What needs to be done to improve public education?
Education Secretary Arne Duncan spent 45 minutes answering that puzzler on NPR's "On Point" today. Catch the whole interview, conducted by Tom Ashbrook, here:
Some of Duncan's main points:
--Class size matters (the smaller, the better!)
--National standards are needed
--Parent involvement matters (though it's not always possible)
--Schools should be rewarded for improvement
--The dropout crisis needs to be addressed by supporting at-risk students before high school
--Under President Obama and this congress, the political will exists right now to make dramatic reforms
--Charter schools can be good
--Teachers deserve to be paid more
--No Child Left Behind needs to be re-branded
--Choice and competition are good, but vouchers aren't the answer
--Teachers' unions can be good
Duncan consistently made eloquent moral appeals for improving education while deftly avoiding offering up too many details. I wanted him to spill more, but I see the Obama-esque play to keep in general in these opening months while bringing "stakeholders" to the table to let them all feel some ownership over how federal education policy (specifically the redrafting of No Child Left Behind) will be crafted.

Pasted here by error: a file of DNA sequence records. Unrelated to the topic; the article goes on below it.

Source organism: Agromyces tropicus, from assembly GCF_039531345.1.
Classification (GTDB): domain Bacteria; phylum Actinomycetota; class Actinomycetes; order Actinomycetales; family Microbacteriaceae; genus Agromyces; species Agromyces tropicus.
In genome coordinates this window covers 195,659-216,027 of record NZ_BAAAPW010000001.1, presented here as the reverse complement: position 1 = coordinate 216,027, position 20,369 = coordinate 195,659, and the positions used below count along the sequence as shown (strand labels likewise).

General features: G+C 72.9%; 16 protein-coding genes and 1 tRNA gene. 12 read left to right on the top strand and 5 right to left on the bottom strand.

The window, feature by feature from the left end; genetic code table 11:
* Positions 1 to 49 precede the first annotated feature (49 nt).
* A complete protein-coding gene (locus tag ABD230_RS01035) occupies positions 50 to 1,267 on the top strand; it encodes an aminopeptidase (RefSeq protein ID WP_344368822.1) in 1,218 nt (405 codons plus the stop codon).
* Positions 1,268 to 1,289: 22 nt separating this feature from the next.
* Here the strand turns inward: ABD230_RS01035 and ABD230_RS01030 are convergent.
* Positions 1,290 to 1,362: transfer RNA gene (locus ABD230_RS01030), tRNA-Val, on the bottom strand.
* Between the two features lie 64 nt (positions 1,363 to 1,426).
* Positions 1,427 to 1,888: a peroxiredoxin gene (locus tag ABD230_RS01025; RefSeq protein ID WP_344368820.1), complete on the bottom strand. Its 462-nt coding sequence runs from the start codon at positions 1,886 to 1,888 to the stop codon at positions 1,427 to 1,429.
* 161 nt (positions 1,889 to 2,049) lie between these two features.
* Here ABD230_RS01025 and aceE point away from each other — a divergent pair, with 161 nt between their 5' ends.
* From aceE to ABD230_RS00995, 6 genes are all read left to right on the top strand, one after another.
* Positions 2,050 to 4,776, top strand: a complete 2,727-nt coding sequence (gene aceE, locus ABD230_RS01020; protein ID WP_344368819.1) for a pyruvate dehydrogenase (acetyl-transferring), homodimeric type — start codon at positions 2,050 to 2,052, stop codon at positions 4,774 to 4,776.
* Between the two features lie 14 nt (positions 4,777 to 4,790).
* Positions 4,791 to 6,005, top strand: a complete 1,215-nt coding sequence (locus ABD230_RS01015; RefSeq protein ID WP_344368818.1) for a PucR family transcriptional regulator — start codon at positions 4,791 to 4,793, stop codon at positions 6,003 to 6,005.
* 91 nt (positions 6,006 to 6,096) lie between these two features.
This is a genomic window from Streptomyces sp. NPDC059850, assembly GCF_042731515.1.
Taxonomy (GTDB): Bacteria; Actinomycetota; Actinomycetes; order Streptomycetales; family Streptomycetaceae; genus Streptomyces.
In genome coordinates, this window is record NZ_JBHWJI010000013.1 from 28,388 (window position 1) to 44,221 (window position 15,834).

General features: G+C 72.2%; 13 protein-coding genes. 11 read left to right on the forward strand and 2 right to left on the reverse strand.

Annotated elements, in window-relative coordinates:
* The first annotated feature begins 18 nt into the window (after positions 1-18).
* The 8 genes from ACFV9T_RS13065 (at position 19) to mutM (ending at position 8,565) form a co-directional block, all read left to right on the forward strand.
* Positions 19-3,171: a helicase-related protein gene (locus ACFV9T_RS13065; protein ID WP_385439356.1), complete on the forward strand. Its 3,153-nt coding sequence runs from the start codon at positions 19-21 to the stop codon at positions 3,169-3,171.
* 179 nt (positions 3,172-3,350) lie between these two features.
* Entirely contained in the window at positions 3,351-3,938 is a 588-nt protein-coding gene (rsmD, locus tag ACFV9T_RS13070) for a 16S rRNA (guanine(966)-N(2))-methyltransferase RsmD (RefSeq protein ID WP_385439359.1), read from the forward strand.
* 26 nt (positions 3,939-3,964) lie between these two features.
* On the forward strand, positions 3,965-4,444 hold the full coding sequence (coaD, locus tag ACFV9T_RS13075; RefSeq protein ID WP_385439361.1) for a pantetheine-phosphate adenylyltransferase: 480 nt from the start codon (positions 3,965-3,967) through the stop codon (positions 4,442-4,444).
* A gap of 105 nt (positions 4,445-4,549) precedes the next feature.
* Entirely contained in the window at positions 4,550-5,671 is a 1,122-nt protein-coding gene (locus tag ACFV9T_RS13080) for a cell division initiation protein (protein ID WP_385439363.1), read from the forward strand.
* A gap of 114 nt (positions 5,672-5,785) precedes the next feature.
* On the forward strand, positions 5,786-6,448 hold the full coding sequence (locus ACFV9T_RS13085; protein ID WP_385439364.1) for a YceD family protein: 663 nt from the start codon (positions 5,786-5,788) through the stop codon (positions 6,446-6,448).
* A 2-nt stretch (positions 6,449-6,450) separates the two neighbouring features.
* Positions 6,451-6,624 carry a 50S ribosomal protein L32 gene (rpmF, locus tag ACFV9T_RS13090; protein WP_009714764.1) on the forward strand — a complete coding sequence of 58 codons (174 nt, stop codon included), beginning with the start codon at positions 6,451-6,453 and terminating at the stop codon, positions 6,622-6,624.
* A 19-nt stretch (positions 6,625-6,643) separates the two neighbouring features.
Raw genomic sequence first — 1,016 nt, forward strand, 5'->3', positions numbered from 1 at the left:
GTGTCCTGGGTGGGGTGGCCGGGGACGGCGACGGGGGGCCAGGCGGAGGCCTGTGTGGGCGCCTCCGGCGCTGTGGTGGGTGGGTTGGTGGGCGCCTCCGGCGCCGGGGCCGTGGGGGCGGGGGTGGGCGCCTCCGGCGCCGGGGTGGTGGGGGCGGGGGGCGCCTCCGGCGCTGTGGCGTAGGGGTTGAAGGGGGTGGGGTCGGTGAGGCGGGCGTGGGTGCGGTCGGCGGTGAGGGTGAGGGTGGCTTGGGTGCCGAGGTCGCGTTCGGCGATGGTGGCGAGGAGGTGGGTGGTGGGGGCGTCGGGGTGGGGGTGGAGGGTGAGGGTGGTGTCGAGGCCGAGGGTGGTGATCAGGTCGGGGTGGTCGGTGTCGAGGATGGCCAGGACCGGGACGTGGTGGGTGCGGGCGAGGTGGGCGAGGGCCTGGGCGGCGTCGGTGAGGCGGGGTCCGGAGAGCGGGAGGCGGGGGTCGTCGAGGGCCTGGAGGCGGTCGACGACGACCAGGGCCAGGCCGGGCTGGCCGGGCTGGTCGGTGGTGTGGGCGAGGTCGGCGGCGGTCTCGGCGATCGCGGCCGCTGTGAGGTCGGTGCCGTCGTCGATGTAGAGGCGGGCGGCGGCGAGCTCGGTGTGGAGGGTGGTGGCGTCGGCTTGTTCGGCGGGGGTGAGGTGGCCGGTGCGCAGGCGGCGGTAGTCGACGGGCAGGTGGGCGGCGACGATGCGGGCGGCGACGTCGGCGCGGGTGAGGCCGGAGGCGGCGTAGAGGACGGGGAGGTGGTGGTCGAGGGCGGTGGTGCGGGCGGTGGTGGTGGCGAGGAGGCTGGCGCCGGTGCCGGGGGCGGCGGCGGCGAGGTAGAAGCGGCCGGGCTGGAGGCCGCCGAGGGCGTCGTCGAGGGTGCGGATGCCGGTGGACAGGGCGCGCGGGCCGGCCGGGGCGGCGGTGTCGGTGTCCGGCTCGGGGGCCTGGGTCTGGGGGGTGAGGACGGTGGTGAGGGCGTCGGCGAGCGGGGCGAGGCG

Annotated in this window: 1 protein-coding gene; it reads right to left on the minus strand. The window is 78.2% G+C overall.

Here are three of the changes that I'd like to see:
---We have to stop the demonization of teachers. The right's endless campaign against the straw man of unions has chiseled in a national perception of teachers as, at best, well-meaning but foolish self-sacrificers and at worst, lazy idiots. Of course there are some lousy teachers out there, but in the main, teachers are not the impediment to student achievement.
---We need more ways of assessing student learning beyond standardized tests in K-12. These tests are alienating an uncountable number of our youths--and our educators.
---Simply, we need a year-round school year. As we talk about fighting the status quo, there is no greater example of an inexplicable, counterproductive anachronism than taking youths out of an educational setting for 2-3 months every summer. This is coming from a teacher who loves his vacation. This is a much-needed shock to the system.
What are your thoughts?
Dan Brown is a teacher at a charter school in Southeast D.C. He is the author of The Great Expectations School: A Rookie Year in the New Blackboard Jungle.
Follow Dan Brown on Twitter: www.twitter.com/danbrownteacher